The point of no return came on December 15, 2011 when I quit my job. It was hard to say goodbye but I did. Jump and the net will appear.  On January 1, 2012, I packed up my car and left Washington, D.C.  I arrived in Oklahoma City on January 2.

I am now in residence with 25 High Performance rowers at the OKC-NHPC. I am currently training twice daily, six days a week, averaging 24 km a day.  Those of us, who can, squeeze in work around our rigorous training schedule. Team USA finished 6th in the LTA 4+ at the 2011 World Championships in Bled, Slovenia, eleven seconds behind Great Britain. The boat was prequalified for the Paralympic Games in London. Selection will be May 28-June 10 in Charlottesville, Virginia.  All of my efforts are focused on winning my seat race and winning the gold medal for the USA in London.

My training in Oklahoma is overseen by Coach Matt Muffelman. Matt competed in World Rowing Championships from 2005-2010. Bryan Volpenhein, stroke from the 2004 Olympic gold medal winning men’s heavyweight 8+, is the head coach. Jeremy Ivey is the assistant coach and has many small boats qualified in upcoming international regattas. Under their tutelage, I strive to get faster.

It didn’t take long for me to realize that at 37, I am an old fart compared to the other high performance rowers.  Most of the time, I feel this is a huge plus.  My theatre background taught me the reality of being in a performance based environment.  There are no entitlements.  I must earn everything.  There is always someone smarter, stronger, faster, wiser, and cuter.  Once I accepted that, I could let go and just focus on my performance.  I happen to believe that the future I am living into determines who I am today.  I am working to develop mastery because of what lies ahead, not because of the past.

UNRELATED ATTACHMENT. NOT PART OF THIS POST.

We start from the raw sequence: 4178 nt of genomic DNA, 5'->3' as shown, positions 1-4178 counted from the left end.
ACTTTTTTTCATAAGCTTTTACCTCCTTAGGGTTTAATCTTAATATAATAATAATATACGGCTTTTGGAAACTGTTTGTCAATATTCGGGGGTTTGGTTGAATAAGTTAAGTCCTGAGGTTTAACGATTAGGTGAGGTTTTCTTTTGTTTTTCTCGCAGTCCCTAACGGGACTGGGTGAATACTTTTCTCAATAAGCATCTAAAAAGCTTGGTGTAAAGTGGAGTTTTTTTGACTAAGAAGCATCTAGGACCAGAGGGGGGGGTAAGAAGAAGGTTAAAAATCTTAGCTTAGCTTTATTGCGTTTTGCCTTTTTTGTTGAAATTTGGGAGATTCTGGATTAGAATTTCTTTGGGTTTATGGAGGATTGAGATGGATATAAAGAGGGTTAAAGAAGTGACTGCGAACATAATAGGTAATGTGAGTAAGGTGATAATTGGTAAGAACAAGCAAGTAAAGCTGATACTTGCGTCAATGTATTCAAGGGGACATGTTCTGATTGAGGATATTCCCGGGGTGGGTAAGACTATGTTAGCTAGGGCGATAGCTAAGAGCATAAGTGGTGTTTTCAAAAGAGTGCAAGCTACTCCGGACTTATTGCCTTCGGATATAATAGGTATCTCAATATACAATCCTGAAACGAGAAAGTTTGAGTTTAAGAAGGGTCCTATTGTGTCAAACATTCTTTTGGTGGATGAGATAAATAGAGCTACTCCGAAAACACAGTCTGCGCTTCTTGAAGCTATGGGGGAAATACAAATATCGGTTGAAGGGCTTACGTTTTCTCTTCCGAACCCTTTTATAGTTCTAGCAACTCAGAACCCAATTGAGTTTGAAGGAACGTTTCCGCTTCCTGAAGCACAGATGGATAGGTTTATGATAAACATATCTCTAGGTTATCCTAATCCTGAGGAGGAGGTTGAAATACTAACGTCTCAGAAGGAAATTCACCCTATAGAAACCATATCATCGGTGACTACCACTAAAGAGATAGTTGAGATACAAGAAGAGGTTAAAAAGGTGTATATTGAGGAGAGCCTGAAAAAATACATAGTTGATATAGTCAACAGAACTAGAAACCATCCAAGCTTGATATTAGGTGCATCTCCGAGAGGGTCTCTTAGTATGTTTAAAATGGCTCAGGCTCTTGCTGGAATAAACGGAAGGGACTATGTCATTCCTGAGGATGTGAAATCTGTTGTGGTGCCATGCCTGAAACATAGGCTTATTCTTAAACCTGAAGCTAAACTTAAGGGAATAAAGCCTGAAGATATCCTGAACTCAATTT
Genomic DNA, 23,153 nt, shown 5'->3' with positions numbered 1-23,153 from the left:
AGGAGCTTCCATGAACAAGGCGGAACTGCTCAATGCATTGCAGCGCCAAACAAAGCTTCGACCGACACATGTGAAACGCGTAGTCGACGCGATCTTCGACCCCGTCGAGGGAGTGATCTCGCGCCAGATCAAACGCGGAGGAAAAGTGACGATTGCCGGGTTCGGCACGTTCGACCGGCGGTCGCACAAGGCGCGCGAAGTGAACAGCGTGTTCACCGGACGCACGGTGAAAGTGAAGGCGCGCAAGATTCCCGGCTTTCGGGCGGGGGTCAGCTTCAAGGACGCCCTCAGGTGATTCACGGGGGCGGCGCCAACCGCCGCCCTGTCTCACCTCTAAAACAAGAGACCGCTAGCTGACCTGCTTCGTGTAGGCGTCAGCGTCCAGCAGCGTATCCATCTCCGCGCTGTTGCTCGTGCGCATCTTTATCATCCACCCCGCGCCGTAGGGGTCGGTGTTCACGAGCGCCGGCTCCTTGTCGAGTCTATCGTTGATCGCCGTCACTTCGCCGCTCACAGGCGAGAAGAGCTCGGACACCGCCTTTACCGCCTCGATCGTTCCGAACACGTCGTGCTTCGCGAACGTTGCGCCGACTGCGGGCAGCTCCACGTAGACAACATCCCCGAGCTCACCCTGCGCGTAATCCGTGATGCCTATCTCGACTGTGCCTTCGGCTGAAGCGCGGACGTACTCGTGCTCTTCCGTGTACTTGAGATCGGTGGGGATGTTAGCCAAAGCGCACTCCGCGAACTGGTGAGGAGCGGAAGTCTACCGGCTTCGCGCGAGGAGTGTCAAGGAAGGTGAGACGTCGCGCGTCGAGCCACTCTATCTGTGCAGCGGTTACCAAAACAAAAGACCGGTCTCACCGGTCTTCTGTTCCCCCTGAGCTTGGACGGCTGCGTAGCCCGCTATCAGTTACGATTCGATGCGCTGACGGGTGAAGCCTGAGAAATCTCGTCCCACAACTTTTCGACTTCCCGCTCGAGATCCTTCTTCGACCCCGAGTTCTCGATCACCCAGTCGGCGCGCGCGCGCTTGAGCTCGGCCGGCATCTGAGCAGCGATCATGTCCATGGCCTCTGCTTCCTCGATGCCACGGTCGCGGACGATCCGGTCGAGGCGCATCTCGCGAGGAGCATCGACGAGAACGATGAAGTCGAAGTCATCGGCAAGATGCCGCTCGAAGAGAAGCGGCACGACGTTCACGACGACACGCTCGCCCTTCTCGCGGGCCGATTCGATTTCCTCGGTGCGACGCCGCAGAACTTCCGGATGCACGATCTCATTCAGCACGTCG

Living and training at the National High Performance Center is a life altering experience.  The focus is physical performance on the water but I cannot ignore the mental shifts that come from this experience.  In order for me to be a champion I must think like one.  I also have to be myself and to allow myself to be molded by the work I am doing at the NHPC.  

A typical day starts at 7 a.m.  My first weeks were spent in the double with Andrew Johnson, an adaptive rower from the 2011 National Team. Coach Muff’s focus was correcting my drive. We focused on push-swing to maximize the power in my legs and connection to the boat. We were joined in February by Emma Preuschl also from the 2011 World Championship boat. Our training focus shifted to volume.  Our goal by the end of February was to qualify for invitations to Selection Camp by meeting the erg standards set by Coach Karen and USRowing.  For men, the standard for 1000 meters is 3:20.0 (min:sec).  Women must row 3:45.0 to qualify.